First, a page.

In Jesus’ earthly days He anointed His disciples to minister only to the Jews, and “the lost sheep of the House of Israel”. But at the end of Matthews’ gospel the Lord commissioned His apostles to travel the then-known world and preach the Gospel to every creature. (Matt.10:5-6, 28:19-20) Paul then showed the necessity of taking the Gospel “to the Jew first” for reasons that were clear enough. But the Gospel based on the precious blood of Christ was to know no boundaries, and this truth was gradually imparted and recognized during the Acts period.
The N.T. is dramatically insistent on this truth concerning the universality of the cleansing power of Christ’s blood. Peter, given the keys of the Kingdom, was first to open the door to Gentiles as a result of the triple vision of the sheet. (Acts 10-11) But he found it difficult to accept at first. Many Jews refused to entertain this expansion, and created opposition to the Apostles’ preaching, with much persecution.
Leaving Ephesus for the last time, Paul had this to say. “For I have not shunned to declare to you the whole counsel of God. Therefore take heed to yourselves and to all the flock, among which the Holy Spirit has made you overseers, to shepherd the Church of God which He purchased with His own blood.” Acts 20:27-28
Writing to the Ephesian Church at a later date he said of the Gentiles, “That at that time you were without Christ, being aliens from the commonwealth of Israel and strangers from the covenants of promise, having no hope and without God in the world. But now in Christ Jesus you who once were far off have been brought near by the blood of Christ.” Eph.2:12-13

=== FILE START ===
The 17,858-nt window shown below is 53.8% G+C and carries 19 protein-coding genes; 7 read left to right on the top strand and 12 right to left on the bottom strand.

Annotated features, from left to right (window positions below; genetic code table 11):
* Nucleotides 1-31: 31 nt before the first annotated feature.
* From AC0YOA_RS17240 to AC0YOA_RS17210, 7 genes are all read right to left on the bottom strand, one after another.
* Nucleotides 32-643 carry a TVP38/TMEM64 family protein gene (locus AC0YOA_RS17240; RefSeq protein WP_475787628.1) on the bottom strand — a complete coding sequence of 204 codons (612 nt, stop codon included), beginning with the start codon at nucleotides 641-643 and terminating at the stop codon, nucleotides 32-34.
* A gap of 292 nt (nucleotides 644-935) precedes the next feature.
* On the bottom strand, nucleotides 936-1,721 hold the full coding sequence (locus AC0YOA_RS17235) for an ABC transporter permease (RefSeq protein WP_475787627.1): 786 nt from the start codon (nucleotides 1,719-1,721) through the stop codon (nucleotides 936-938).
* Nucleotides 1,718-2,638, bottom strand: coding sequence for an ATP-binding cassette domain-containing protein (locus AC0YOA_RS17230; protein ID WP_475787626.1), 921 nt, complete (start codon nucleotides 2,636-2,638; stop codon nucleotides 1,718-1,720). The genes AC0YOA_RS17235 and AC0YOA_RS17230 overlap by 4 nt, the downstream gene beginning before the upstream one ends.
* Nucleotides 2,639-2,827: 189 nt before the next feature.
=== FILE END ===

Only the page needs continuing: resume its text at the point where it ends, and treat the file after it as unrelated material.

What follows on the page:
John, in his visions at Patmos, records two occasions when the Universal Gospel was the subject of great joy in heaven.
“And they sang a new song, saying: “You are worthy to take the scroll, and to open its seals; for You were slain, and have redeemed us to God by Your blood out of every tribe and tongue and people and nation.”” Rev 5:9
“Then one of the elders answered, saying to me, “Who are these arrayed in white robes, and where did they come from?” And I said to him, “Sir, you know.” So he said to me, “These are the ones who came out of the great tribulation, and washed their robes and made them white in the blood of the Lamb.”” Rev.7:13-14
All this is accepted evangelical teaching today, and rightly so. But what did the Lord say to Peter when the sheet was let down? “What God has made clean, you must not call common.” Acts 10:15. What had God “made clean”? Some think erroneously that God was abolishing the Levitical regulation concerning unclean foods. But Peter, after initially misunderstanding it himself, went on to say to Cornelius, “You know it’s forbidden for a Jewish man to associate with or visit a foreigner. But God has shown me that I must not call any person common or unclean.” Acts 10:28. He realised the animals on the sheet were parabolic, and the Holy Spirit helped him understand that God had cleansed all mankind, and that in due course this would become a living reality, first by the Elect Church, and then in stages to the rest of mankind, as eventually “every knee will bow to Jesus.” Phil.2:10.
This is not universally understood or accepted, in fact it is hotly denied in some quarters, but it is God’s word, and it has been effected by the shedding of Christ’s blood. The absolute greatness of His sacrifice should therefore be the source of universal thanksgiving.